Digital marketing is one of the fastest-growing business capabilities, and shows no signs of slowing down. For the intermediate digital professional, there is a common pattern that creates a fork in their career path and a decision has to be made. Whether they recognise it or not, the choice is to either specialise or diversify. The answer is there are benefits to both.
Those who chose to specialise, have focused on a digital vertical such as search, content, UX or social media and are on a journey to master their chosen profession. Most become highly strategic marketers within their speciality and are valued by managers for the wealth of experience they bring to the business.
But what good is it to have the best specialists if they don’t speak multiple languages?
This is how the ‘jack of all trades’ becomes the master: those who are digital generalists possess a thirst for learning and recognise that the 80/20 principle applies to skills. For example, learning 20% of a language vocabulary allows us to communicate and understand 80% of the entire language.
By not pursuing the endless path of perfection like their specialist colleagues, generalists stay exposed to new and diverse digital practices. This makes them a perfect conduit in larger teams to develop highly complex marketing strategies, while ensuring specialists in more niche digital jobs are working cohesively to generate innovative solutions.
So you want to be a generalist? Learn these ‘digital’ skills
As we’ve touched on, digital generalists don’t specialise in a particular technical area but rather have a broad range of skills that apply to multiple roles and business units. As such, the best digital all-rounders possess a good working knowledge of common digital technologies, as well as strong soft skills.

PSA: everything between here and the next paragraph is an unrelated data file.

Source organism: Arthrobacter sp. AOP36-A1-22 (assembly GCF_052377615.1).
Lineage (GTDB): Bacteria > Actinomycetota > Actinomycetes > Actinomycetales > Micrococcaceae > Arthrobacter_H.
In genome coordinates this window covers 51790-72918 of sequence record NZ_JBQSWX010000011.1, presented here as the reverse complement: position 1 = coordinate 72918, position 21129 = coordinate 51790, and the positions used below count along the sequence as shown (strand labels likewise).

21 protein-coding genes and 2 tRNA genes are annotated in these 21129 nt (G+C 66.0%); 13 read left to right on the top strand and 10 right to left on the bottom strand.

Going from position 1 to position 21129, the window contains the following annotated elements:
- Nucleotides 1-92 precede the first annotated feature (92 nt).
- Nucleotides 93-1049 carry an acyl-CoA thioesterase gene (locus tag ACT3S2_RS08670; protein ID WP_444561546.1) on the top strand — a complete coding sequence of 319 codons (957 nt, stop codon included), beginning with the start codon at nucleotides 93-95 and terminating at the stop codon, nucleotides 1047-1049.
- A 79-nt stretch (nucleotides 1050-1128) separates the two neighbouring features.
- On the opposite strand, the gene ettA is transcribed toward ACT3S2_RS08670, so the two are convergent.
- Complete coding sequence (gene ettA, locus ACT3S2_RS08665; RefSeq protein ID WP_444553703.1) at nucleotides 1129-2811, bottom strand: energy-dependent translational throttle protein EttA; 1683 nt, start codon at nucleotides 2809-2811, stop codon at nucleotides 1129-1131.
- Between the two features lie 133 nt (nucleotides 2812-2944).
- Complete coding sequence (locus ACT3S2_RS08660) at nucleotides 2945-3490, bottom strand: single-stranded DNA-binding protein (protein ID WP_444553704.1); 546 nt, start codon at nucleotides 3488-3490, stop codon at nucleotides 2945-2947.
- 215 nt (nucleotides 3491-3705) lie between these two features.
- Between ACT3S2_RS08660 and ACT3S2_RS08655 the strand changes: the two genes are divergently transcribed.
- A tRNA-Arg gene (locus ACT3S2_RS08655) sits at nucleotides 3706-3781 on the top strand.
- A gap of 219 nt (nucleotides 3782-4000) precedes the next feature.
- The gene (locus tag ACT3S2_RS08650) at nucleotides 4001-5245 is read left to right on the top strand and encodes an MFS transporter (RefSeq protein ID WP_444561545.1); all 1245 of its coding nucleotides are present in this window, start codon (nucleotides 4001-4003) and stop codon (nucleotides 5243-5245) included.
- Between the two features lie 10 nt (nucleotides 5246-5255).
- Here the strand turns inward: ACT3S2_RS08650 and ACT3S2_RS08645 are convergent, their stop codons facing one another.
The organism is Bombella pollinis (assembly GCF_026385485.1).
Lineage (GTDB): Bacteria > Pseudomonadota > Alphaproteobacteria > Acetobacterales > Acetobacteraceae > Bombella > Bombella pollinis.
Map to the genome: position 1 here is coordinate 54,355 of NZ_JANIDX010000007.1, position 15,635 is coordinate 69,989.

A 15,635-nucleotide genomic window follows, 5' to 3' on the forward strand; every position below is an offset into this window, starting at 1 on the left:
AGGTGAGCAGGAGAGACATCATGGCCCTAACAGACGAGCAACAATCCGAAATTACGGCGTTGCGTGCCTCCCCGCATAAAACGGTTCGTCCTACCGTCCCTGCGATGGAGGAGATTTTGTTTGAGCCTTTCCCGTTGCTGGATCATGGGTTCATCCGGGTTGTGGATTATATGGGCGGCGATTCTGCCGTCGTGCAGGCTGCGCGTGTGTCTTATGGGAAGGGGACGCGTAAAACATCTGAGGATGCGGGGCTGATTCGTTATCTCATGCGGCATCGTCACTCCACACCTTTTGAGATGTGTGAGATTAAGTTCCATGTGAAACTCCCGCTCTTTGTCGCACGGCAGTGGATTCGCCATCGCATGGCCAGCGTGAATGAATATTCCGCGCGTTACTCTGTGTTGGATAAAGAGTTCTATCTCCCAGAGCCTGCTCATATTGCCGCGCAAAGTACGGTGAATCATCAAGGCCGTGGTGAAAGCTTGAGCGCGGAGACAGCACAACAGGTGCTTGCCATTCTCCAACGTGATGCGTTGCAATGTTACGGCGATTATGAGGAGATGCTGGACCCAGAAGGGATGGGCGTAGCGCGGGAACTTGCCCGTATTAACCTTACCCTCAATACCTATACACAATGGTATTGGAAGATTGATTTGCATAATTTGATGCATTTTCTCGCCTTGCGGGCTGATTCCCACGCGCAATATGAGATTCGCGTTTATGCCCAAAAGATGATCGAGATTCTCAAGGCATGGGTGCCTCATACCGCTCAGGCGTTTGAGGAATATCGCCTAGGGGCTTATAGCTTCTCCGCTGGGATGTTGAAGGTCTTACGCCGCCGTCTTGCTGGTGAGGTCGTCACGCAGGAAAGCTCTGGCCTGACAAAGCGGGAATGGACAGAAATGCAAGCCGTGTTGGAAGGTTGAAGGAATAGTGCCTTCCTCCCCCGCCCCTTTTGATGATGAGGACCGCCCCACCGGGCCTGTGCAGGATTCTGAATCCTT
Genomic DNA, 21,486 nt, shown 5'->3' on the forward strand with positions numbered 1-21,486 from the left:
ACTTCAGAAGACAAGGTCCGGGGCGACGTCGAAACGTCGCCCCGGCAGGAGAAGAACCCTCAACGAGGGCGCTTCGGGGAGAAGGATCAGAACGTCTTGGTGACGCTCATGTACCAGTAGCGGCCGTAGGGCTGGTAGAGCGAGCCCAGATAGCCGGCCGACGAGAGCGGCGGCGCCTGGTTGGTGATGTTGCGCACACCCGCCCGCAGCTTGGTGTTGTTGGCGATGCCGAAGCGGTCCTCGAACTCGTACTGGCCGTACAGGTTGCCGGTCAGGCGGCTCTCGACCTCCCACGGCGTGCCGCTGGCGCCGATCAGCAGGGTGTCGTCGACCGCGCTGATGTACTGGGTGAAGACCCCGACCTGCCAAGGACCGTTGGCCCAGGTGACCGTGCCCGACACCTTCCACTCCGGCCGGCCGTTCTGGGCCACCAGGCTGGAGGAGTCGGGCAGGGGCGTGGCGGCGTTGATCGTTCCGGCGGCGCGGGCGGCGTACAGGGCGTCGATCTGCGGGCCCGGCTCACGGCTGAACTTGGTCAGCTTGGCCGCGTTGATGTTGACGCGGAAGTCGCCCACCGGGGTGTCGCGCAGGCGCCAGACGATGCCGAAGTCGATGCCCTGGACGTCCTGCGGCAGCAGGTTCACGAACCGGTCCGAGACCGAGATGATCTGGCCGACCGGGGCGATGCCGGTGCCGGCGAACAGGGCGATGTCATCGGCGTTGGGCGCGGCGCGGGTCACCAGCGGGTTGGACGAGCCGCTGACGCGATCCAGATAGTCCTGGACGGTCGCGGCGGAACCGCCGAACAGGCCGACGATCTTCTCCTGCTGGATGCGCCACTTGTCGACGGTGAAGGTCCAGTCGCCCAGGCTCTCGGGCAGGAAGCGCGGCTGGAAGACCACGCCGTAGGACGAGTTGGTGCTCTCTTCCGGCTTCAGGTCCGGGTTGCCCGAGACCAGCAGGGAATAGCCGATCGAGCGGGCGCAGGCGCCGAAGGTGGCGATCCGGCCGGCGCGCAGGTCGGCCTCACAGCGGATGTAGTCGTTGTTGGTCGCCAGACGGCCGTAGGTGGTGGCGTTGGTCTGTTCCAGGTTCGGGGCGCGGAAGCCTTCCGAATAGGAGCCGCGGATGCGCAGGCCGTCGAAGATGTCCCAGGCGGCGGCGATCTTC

If you’re considering becoming a digital generalist, these are some of the most important skills to learn:
There is a tendency for us to overemphasise the quantitative in the digital space due to its abundance and ease of access. However, you may spare yourself a great deal of time and analysis by actually listening first. Nor will stakeholders and users be persuaded entirely by figures and statistics. There is a certain level of insight in the intuition of users that is too valuable to ignore. Active listening, where you attempt to draw out those hidden insights, will prove to be invaluable in any digital role.
The bulk of the internet and digital is predominantly a visual medium with auditory aspects still a distant second. And with the introduction of smartphones, there are now really no limitations on the visual experience that today firms can provide to their users. Despite the newfound freedom the overall visual experience of websites is still not as good as it should be. The notorious 'hamburger' icon (where three horizontal lines, somewhat reminiscent of a hamburger patty between two buns, are used to represent a menu) you will find on most mobile websites is a perfect example.
Considering all websites are global by default, ensuring that users with limited English-language capability can easily navigate them is essential. Despite knowing that all our sites and content are only skimmed we continue to write and present information as if our users had nothing to do but visit our sites. Digital teams need to ask, if there was no explanatory text just buttons, icons and header images would users understand what to do, or would they be helplessly lost.
Teamwork is essential in the digital space. Very few individuals could single handedly put together a business plan, design a website, write copy, purchase and configure a server, and then launch public relations strategies to get an online business up and running themselves.